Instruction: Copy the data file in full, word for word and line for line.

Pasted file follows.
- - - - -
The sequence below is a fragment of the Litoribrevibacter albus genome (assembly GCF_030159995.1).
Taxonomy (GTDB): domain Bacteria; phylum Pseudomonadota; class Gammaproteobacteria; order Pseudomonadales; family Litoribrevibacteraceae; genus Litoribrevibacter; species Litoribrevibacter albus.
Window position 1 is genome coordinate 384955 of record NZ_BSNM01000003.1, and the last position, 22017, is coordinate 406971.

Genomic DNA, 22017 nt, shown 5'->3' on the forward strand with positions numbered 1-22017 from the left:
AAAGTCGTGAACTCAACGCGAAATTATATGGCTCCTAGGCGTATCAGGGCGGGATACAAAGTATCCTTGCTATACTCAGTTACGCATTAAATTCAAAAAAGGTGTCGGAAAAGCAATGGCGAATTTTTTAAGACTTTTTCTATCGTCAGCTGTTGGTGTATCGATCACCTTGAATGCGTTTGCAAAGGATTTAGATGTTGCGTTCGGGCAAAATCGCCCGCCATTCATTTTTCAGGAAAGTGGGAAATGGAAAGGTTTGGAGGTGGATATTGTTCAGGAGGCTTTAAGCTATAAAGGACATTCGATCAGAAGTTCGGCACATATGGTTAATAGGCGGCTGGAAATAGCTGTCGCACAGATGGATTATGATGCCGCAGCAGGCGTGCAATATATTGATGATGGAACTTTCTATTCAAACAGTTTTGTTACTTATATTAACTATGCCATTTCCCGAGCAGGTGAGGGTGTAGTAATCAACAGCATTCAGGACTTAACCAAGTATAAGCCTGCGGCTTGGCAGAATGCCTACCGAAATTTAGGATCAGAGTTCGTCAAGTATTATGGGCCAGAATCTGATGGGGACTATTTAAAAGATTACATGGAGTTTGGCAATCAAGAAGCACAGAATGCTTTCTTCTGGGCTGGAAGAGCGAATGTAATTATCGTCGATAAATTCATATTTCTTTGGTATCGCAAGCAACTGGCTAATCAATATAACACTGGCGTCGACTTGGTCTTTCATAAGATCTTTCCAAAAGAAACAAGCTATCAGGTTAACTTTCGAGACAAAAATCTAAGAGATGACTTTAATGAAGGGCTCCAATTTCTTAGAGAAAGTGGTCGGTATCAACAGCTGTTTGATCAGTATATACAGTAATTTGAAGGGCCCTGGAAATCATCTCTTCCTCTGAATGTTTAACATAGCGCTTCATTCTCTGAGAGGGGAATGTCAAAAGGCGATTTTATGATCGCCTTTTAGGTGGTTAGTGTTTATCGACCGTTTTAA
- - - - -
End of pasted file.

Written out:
The sequence below is a fragment of the Litoribrevibacter albus genome (assembly GCF_030159995.1).
Taxonomy (GTDB): domain Bacteria; phylum Pseudomonadota; class Gammaproteobacteria; order Pseudomonadales; family Litoribrevibacteraceae; genus Litoribrevibacter; species Litoribrevibacter albus.
Window position 1 is genome coordinate 384955 of record NZ_BSNM01000003.1, and the last position, 22017, is coordinate 406971.

Genomic DNA, 22017 nt, shown 5'->3' on the forward strand with positions numbered 1-22017 from the left:
AAAGTCGTGAACTCAACGCGAAATTATATGGCTCCTAGGCGTATCAGGGCGGGATACAAAGTATCCTTGCTATACTCAGTTACGCATTAAATTCAAAAAAGGTGTCGGAAAAGCAATGGCGAATTTTTTAAGACTTTTTCTATCGTCAGCTGTTGGTGTATCGATCACCTTGAATGCGTTTGCAAAGGATTTAGATGTTGCGTTCGGGCAAAATCGCCCGCCATTCATTTTTCAGGAAAGTGGGAAATGGAAAGGTTTGGAGGTGGATATTGTTCAGGAGGCTTTAAGCTATAAAGGACATTCGATCAGAAGTTCGGCACATATGGTTAATAGGCGGCTGGAAATAGCTGTCGCACAGATGGATTATGATGCCGCAGCAGGCGTGCAATATATTGATGATGGAACTTTCTATTCAAACAGTTTTGTTACTTATATTAACTATGCCATTTCCCGAGCAGGTGAGGGTGTAGTAATCAACAGCATTCAGGACTTAACCAAGTATAAGCCTGCGGCTTGGCAGAATGCCTACCGAAATTTAGGATCAGAGTTCGTCAAGTATTATGGGCCAGAATCTGATGGGGACTATTTAAAAGATTACATGGAGTTTGGCAATCAAGAAGCACAGAATGCTTTCTTCTGGGCTGGAAGAGCGAATGTAATTATCGTCGATAAATTCATATTTCTTTGGTATCGCAAGCAACTGGCTAATCAATATAACACTGGCGTCGACTTGGTCTTTCATAAGATCTTTCCAAAAGAAACAAGCTATCAGGTTAACTTTCGAGACAAAAATCTAAGAGATGACTTTAATGAAGGGCTCCAATTTCTTAGAGAAAGTGGTCGGTATCAACAGCTGTTTGATCAGTATATACAGTAATTTGAAGGGCCCTGGAAATCATCTCTTCCTCTGAATGTTTAACATAGCGCTTCATTCTCTGAGAGGGGAATGTCAAAAGGCGATTTTATGATCGCCTTTTAGGTGGTTAGTGTTTATCGACCGTTTTAA